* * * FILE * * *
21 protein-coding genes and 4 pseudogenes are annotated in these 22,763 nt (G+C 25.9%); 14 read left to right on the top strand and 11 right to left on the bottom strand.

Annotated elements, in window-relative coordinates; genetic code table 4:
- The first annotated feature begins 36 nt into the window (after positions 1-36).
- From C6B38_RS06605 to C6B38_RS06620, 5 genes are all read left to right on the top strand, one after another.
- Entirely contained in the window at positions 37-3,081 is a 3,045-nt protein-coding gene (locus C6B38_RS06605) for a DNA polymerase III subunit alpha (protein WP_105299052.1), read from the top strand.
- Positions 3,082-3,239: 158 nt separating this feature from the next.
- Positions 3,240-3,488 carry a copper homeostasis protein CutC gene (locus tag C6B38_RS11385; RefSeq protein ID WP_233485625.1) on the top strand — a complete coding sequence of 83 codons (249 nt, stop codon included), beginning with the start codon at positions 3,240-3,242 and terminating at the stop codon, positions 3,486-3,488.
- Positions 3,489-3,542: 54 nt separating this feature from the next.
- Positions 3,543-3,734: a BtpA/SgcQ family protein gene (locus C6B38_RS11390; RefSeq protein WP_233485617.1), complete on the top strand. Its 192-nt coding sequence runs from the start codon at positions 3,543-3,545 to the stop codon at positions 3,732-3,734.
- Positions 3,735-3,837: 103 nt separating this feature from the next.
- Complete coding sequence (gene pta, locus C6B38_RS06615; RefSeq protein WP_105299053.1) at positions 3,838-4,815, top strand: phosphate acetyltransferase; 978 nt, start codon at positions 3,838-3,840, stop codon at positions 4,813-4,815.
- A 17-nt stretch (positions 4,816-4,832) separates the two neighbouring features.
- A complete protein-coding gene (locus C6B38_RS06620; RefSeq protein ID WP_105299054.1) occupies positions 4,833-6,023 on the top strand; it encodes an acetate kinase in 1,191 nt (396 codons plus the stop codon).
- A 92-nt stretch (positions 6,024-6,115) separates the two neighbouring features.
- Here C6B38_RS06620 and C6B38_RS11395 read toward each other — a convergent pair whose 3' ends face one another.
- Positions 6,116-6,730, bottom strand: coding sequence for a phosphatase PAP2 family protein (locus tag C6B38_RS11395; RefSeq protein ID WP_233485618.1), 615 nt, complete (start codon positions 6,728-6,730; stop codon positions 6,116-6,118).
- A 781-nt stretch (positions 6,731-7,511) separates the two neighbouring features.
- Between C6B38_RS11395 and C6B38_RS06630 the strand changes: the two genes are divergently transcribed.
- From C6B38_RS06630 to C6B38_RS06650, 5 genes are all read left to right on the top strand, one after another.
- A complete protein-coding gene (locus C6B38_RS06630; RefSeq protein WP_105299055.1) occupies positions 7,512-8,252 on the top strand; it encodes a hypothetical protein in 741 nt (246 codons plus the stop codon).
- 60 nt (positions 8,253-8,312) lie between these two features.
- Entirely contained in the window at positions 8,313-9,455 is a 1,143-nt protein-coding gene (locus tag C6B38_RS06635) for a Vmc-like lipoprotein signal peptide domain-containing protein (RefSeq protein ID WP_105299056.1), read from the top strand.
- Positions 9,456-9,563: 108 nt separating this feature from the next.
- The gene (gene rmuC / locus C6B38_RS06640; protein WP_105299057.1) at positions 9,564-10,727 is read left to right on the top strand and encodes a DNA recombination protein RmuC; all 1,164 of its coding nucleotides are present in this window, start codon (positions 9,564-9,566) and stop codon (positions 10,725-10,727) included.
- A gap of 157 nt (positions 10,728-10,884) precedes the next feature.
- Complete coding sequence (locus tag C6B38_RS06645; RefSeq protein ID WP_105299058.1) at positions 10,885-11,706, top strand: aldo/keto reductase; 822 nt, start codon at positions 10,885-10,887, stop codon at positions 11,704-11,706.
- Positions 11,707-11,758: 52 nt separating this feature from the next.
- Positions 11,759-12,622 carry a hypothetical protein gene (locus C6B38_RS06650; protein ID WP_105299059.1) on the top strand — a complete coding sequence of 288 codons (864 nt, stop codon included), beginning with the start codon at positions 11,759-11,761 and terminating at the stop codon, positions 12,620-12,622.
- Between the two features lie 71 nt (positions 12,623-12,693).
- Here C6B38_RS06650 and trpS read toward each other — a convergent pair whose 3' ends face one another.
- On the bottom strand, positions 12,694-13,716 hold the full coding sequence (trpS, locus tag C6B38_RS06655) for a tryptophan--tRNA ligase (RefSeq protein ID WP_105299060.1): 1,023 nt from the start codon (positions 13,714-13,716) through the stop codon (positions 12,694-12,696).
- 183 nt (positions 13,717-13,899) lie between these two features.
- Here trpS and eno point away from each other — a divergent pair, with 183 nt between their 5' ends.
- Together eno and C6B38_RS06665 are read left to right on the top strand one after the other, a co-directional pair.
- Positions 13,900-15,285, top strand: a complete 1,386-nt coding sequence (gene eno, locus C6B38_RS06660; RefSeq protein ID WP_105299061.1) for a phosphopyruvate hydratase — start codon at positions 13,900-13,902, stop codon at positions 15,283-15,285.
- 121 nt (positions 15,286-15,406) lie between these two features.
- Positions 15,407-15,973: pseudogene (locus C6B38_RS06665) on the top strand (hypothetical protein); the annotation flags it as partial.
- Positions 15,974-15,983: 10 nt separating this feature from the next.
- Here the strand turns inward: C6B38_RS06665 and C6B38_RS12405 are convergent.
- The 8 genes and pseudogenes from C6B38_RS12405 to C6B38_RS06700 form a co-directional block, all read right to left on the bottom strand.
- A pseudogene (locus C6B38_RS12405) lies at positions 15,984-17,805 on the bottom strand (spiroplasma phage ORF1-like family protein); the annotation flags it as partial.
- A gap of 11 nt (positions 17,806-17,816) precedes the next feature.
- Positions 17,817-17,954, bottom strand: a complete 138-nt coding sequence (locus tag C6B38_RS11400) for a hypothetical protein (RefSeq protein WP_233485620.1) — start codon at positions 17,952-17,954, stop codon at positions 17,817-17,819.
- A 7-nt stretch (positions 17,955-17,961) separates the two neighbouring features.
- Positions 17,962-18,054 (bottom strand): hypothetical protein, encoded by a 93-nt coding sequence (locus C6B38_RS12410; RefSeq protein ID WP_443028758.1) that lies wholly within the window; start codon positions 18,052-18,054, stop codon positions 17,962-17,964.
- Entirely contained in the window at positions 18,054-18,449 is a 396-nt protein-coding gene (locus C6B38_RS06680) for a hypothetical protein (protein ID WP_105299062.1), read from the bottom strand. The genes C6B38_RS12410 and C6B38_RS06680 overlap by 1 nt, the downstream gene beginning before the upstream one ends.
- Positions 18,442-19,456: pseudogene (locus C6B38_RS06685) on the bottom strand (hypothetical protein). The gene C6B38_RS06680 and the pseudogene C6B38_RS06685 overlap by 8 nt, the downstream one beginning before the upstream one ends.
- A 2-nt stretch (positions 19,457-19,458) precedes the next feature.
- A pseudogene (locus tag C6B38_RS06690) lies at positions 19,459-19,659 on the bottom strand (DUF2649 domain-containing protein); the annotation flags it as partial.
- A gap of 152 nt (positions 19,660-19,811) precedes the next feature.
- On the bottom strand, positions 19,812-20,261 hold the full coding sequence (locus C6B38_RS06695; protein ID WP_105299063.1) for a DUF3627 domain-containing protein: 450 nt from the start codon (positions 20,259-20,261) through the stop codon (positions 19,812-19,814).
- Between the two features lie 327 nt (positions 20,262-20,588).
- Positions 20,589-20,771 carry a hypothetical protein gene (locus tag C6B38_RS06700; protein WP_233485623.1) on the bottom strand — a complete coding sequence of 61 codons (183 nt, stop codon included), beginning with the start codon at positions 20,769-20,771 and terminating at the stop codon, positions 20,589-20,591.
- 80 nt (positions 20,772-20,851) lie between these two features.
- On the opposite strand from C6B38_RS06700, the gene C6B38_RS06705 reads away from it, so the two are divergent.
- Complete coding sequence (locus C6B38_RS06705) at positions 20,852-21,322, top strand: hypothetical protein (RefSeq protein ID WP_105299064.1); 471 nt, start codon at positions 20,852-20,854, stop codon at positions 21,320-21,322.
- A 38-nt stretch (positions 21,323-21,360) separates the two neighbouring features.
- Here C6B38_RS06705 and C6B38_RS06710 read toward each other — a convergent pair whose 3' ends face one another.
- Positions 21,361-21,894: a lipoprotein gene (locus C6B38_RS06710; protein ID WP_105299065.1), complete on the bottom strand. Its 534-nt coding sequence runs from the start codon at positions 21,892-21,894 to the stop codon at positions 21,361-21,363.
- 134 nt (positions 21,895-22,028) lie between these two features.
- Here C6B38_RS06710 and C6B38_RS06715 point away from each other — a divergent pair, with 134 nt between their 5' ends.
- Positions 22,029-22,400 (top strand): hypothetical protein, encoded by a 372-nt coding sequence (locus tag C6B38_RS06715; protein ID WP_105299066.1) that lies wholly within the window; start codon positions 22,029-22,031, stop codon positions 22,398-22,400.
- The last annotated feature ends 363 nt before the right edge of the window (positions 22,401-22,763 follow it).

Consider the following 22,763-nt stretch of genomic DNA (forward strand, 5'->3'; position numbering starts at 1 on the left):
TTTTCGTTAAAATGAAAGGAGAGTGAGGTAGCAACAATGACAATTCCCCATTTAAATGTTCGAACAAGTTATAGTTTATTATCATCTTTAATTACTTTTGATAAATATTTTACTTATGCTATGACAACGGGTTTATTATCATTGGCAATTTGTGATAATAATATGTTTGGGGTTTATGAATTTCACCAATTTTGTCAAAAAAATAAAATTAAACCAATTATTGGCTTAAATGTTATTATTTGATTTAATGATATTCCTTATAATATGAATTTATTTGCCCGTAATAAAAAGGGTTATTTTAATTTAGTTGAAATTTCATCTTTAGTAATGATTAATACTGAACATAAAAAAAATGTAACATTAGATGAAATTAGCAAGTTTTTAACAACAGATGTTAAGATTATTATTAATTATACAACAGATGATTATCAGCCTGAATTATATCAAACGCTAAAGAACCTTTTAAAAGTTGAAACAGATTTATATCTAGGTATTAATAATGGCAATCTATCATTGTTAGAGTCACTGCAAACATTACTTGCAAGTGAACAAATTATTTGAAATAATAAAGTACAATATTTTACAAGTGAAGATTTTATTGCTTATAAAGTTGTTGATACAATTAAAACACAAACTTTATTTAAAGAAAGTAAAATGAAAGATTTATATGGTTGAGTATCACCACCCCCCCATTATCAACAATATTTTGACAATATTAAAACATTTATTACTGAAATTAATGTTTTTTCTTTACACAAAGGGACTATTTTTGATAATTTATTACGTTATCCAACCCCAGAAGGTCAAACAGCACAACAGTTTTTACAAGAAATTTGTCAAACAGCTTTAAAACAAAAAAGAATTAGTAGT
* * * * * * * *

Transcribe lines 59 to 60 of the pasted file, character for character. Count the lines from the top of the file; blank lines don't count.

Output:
- Positions 21,361-21,894: a lipoprotein gene (locus C6B38_RS06710; protein ID WP_105299065.1), complete on the bottom strand. Its 534-nt coding sequence runs from the start codon at positions 21,892-21,894 to the stop codon at positions 21,361-21,363.
- 134 nt (positions 21,895-22,028) lie between these two features.